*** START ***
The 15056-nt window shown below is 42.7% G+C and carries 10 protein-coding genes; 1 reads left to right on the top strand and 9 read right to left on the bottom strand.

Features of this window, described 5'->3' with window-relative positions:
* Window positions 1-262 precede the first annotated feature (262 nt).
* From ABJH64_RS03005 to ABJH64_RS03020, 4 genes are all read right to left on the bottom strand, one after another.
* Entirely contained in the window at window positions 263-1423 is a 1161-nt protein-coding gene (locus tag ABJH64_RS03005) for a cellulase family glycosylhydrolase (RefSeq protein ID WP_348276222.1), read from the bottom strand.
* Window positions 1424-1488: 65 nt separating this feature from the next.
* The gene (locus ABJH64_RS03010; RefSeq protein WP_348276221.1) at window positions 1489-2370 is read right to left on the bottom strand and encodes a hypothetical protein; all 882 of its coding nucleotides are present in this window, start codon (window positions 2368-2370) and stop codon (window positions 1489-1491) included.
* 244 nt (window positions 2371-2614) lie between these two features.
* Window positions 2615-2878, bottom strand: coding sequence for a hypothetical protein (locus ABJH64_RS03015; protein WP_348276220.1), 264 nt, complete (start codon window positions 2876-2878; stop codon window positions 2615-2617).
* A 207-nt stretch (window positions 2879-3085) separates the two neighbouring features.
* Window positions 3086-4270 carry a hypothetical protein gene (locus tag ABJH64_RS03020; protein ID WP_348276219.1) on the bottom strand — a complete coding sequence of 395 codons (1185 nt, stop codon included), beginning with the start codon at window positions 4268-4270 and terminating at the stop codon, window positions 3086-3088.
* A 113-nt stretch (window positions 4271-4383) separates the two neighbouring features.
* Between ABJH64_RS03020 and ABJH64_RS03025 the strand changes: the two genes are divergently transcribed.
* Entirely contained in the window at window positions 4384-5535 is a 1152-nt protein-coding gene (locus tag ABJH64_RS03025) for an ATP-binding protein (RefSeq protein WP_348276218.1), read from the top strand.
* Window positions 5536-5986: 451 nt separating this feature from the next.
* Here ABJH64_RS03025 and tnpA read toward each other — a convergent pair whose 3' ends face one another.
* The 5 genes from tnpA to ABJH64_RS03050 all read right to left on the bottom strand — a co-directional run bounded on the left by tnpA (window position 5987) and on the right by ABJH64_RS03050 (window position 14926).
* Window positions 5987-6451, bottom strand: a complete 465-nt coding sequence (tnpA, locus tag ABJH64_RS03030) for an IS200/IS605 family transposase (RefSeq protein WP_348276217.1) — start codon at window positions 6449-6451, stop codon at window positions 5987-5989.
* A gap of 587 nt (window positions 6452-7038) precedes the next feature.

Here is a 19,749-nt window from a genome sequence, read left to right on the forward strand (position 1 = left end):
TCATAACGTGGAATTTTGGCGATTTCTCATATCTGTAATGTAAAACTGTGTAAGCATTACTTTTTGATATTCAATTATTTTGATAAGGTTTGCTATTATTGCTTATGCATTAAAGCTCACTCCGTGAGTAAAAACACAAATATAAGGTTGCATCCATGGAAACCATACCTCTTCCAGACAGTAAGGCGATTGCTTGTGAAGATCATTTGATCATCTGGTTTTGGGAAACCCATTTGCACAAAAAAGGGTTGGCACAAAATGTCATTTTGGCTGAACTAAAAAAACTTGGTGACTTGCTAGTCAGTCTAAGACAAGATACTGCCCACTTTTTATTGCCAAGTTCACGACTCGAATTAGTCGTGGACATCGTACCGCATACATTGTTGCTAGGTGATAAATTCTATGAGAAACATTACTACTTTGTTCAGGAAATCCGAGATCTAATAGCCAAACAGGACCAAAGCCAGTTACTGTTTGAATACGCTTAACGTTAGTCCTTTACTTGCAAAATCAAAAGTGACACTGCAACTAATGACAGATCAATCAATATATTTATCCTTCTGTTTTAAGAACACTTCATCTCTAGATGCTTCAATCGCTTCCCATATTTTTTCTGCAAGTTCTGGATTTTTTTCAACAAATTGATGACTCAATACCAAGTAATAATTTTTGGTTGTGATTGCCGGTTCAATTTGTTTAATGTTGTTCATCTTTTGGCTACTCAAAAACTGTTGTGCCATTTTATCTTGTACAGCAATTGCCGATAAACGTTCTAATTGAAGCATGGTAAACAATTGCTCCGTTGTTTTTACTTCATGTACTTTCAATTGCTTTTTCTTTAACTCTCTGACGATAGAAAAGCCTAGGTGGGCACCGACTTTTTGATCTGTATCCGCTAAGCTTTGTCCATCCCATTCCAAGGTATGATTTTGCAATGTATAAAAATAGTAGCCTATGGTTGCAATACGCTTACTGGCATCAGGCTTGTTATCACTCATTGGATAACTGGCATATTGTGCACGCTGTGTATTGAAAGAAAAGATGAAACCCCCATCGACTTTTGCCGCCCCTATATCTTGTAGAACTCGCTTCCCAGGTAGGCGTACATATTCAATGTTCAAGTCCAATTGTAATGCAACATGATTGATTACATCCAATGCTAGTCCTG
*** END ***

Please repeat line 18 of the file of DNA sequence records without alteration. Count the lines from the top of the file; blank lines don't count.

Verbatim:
* Window positions 5987-6451, bottom strand: a complete 465-nt coding sequence (tnpA, locus tag ABJH64_RS03030) for an IS200/IS605 family transposase (RefSeq protein WP_348276217.1) — start codon at window positions 6449-6451, stop codon at window positions 5987-5989.